As we made our way back through the cypress swamp, the wind began to pick up, and the squirrels were nowhere to be found. Climbing into the truck, we rode another five minutes farther into the WMA and parked the truck at the entrance to a closed road.

As we began to slip along the road, a few squirrels managed to elude us, but it quickly became evident this area would likely be a turkey hot spot come March. Feathers, tracks, scratchings and even a roosting location were all present and looked very promising.

“Ninety nine percent of my success during turkey season is because of the steps I put in during February chasing these bushy tails. Being out here putting miles on your boots will really put you in touch with the woods and the game that inhabits them,” said Mark

Mark mentioned that Townsend is full of great places to pick off a squirrel, and like other coastal WMAs, you can’t go wrong if you’re hunting near water. The area is rather large, so Mark recommends picking out small blocks of woods and exploring them as you go.

“On Townsend, you may kill 10 squirrels one day and two the next, but I can guarantee you’re going to benefit from scouting these woods. It may be discovering a bedding area to revisit next bow season or finding a place to kill a gobbler on opening day. Whatever it is, you will benefit from a trip here,” said Mark.

As we left Townsend, we headed for our final stop of our mini road trip. After roughly 45 minutes, we reached Little Satilla WMA, where we parked at the Zirkle Boat Landing. The Little Satilla River winds its way through the entire area, hence the name Little Satilla WMA. For squirrel hunters, this means a whole lot of river woods to hunt.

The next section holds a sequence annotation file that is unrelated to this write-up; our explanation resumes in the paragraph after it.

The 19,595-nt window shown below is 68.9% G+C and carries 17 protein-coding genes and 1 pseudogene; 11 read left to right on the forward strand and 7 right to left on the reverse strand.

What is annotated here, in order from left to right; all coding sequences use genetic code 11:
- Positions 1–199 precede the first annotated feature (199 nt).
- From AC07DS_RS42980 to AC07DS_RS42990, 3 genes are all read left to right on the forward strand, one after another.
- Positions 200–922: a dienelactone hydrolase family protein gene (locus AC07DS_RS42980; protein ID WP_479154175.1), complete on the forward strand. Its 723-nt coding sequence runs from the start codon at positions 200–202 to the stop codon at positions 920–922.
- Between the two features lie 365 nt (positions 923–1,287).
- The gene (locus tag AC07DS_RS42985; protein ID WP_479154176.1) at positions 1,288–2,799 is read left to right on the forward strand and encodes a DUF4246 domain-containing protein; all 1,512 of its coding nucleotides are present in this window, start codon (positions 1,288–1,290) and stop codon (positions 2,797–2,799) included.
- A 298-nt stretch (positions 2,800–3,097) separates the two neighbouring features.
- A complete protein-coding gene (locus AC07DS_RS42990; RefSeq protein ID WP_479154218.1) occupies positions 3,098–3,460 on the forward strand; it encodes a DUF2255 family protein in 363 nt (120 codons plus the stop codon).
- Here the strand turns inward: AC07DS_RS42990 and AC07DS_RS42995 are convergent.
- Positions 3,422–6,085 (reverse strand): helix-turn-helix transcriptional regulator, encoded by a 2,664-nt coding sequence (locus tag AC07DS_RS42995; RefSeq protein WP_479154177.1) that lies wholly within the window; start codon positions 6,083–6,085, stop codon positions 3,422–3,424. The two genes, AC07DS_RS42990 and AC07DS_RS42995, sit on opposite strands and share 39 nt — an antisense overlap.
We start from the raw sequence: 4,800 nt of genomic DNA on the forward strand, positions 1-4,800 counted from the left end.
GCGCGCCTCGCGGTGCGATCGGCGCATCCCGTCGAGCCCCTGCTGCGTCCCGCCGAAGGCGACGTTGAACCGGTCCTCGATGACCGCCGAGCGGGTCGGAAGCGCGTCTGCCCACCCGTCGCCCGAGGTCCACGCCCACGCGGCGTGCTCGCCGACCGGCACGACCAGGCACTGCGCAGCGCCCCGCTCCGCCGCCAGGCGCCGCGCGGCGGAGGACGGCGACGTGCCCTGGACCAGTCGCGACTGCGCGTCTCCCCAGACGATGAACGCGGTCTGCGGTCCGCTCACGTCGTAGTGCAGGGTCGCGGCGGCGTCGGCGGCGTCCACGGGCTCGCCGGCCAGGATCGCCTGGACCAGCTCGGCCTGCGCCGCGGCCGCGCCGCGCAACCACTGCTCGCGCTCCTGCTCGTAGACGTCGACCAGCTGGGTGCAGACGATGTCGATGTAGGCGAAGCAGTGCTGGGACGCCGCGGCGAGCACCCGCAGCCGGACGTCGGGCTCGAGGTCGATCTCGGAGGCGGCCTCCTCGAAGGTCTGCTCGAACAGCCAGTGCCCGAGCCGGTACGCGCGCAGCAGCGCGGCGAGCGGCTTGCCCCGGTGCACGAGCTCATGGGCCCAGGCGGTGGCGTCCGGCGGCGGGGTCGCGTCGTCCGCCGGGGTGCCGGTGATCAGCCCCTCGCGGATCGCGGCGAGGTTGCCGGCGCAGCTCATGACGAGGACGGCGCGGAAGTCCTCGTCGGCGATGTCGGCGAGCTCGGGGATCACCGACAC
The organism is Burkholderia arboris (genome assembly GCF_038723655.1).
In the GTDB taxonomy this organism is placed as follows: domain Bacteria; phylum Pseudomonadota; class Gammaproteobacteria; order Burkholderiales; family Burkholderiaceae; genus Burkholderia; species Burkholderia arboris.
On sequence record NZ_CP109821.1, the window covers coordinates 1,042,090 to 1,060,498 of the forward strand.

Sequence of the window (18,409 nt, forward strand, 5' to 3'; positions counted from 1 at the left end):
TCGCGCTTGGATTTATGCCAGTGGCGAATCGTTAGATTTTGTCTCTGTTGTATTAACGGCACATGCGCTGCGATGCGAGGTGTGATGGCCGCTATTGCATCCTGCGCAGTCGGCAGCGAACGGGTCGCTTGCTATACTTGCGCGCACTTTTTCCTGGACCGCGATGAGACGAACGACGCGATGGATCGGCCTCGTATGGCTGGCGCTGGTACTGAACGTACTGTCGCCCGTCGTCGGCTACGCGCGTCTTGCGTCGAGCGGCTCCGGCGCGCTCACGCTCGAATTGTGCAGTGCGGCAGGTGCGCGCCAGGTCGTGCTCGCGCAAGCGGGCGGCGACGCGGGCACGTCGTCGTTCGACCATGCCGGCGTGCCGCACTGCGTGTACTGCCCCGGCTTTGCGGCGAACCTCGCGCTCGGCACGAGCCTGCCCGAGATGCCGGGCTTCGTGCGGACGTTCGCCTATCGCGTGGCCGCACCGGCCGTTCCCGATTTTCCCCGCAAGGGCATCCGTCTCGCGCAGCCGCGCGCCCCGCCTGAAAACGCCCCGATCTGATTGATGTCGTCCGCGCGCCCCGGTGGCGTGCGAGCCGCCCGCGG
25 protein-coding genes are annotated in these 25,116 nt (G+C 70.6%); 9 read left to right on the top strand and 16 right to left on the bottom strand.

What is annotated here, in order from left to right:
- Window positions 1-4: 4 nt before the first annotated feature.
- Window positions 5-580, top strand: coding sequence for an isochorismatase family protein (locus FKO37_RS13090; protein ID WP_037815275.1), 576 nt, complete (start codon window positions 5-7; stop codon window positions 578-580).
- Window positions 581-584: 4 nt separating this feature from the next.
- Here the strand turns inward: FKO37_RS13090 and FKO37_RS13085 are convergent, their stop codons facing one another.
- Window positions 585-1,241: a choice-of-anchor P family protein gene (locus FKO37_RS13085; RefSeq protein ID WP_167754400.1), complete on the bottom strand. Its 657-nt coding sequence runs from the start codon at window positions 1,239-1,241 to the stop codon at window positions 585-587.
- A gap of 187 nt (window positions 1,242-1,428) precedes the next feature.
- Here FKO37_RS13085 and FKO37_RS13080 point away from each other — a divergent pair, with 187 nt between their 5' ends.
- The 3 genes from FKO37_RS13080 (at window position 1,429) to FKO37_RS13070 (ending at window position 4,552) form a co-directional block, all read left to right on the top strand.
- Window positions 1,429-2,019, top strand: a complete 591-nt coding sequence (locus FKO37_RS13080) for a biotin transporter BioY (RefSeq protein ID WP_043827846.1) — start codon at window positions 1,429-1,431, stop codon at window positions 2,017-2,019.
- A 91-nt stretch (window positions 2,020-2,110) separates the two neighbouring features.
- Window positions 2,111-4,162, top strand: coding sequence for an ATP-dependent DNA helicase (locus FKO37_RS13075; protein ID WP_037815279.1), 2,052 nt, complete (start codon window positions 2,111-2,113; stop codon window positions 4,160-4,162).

“Your strategy here is basically the same as Griffin and Townsend. Stick to the water, and you won’t have any trouble locating squirrels,” said Mark.

One major difference he did note was the availability of acorns compared to the other areas.

“These live oak acorns are really special,” said Mark. “Unlike most other types of acorn trees, they drop a little later and don’t rot as easily on the ground, thus providing a late-season food source that is hard to beat in coastal Georgia.

“Townsend and Griffin Ridge both have good acorn crops this year, so squirrels are virtually all over the place. On Little Satilla, there are plenty of acorns, but they tend to be more spread out. And, this concentrates the squirrels around the available acorns.”

For this reason, Mark recommends using a different strategy to hunt this WMA. Instead of slowly stalking, Mark likes to locate an area with plenty of acorns and wait them out. By bringing his turkey stool, he will hunt an area for two or three hours, waiting for squirrels to come out and shooting them when they do.

“When using this method, you want to remain still and quiet and wait until you’re done hunting to pick up your squirrels. If you can do that, you can kill a pile in a hurry,” said Mark.

“One additional strategy that has worked well for me on this property is to bring my kayak or boat and use it to cross the river to reach areas other hunters aren’t willing to work to get to,” Mark added.

Even without a boat, we managed to find some bushy tails and lots of deer sign that Mark saved on his Hunt Stand app to return to next deer season.

As we ended our trip at around 2:30 in the afternoon, the day had been a complete success. We managed several squirrels, marked numerous areas for the upcoming turkey season and some areas that we will likely hang a climber next bow season. The best part of all is we never saw another hunter or even a vehicle all day. We had the woods all to ourselves.

If you’re able, give one or all of these areas a try this month. It sure beats the recliner, and with a little luck, you will have a mess of squirrels to throw in the crockpot and a prime location to kill a gobbler come spring.

Editor’s note: For anyone who wants to reach Mark in regards to WMA hunting, you can follow his group, “Satilla Outdoors” on Facebook where you can connect with him along with other members to find out the latest hot spots for squirrels and other wildlife in south Georgia.